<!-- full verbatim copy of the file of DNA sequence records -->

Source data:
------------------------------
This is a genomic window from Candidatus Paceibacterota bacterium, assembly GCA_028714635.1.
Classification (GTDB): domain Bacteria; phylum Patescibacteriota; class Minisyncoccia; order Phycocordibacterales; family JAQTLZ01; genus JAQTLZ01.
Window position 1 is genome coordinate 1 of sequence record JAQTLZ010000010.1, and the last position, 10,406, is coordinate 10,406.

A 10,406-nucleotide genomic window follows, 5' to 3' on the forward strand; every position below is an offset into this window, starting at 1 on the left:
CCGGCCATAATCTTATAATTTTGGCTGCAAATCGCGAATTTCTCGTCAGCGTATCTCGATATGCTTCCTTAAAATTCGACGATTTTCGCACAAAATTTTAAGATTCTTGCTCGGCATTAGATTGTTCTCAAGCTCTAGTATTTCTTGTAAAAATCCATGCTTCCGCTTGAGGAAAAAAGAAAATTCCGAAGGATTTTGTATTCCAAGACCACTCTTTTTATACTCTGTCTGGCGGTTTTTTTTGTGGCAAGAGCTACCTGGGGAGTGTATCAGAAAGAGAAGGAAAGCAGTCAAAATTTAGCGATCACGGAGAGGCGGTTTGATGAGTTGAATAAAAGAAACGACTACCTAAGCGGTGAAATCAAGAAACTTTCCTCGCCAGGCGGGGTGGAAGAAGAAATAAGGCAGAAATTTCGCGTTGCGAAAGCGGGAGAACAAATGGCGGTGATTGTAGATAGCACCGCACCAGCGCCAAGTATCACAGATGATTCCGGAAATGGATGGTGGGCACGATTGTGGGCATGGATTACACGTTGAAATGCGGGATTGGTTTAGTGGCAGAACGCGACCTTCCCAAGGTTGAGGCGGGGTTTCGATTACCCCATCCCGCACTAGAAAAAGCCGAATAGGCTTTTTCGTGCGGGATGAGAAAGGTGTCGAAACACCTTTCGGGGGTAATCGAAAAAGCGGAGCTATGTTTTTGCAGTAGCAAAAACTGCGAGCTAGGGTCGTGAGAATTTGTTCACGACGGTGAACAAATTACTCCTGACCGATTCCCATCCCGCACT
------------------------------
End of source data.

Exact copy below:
This is a genomic window from Candidatus Paceibacterota bacterium, assembly GCA_028714635.1.
Classification (GTDB): domain Bacteria; phylum Patescibacteriota; class Minisyncoccia; order Phycocordibacterales; family JAQTLZ01; genus JAQTLZ01.
Window position 1 is genome coordinate 1 of sequence record JAQTLZ010000010.1, and the last position, 10,406, is coordinate 10,406.

A 10,406-nucleotide genomic window follows, 5' to 3' on the forward strand; every position below is an offset into this window, starting at 1 on the left:
CCGGCCATAATCTTATAATTTTGGCTGCAAATCGCGAATTTCTCGTCAGCGTATCTCGATATGCTTCCTTAAAATTCGACGATTTTCGCACAAAATTTTAAGATTCTTGCTCGGCATTAGATTGTTCTCAAGCTCTAGTATTTCTTGTAAAAATCCATGCTTCCGCTTGAGGAAAAAAGAAAATTCCGAAGGATTTTGTATTCCAAGACCACTCTTTTTATACTCTGTCTGGCGGTTTTTTTTGTGGCAAGAGCTACCTGGGGAGTGTATCAGAAAGAGAAGGAAAGCAGTCAAAATTTAGCGATCACGGAGAGGCGGTTTGATGAGTTGAATAAAAGAAACGACTACCTAAGCGGTGAAATCAAGAAACTTTCCTCGCCAGGCGGGGTGGAAGAAGAAATAAGGCAGAAATTTCGCGTTGCGAAAGCGGGAGAACAAATGGCGGTGATTGTAGATAGCACCGCACCAGCGCCAAGTATCACAGATGATTCCGGAAATGGATGGTGGGCACGATTGTGGGCATGGATTACACGTTGAAATGCGGGATTGGTTTAGTGGCAGAACGCGACCTTCCCAAGGTTGAGGCGGGGTTTCGATTACCCCATCCCGCACTAGAAAAAGCCGAATAGGCTTTTTCGTGCGGGATGAGAAAGGTGTCGAAACACCTTTCGGGGGTAATCGAAAAAGCGGAGCTATGTTTTTGCAGTAGCAAAAACTGCGAGCTAGGGTCGTGAGAATTTGTTCACGACGGTGAACAAATTACTCCTGACCGATTCCCATCCCGCACT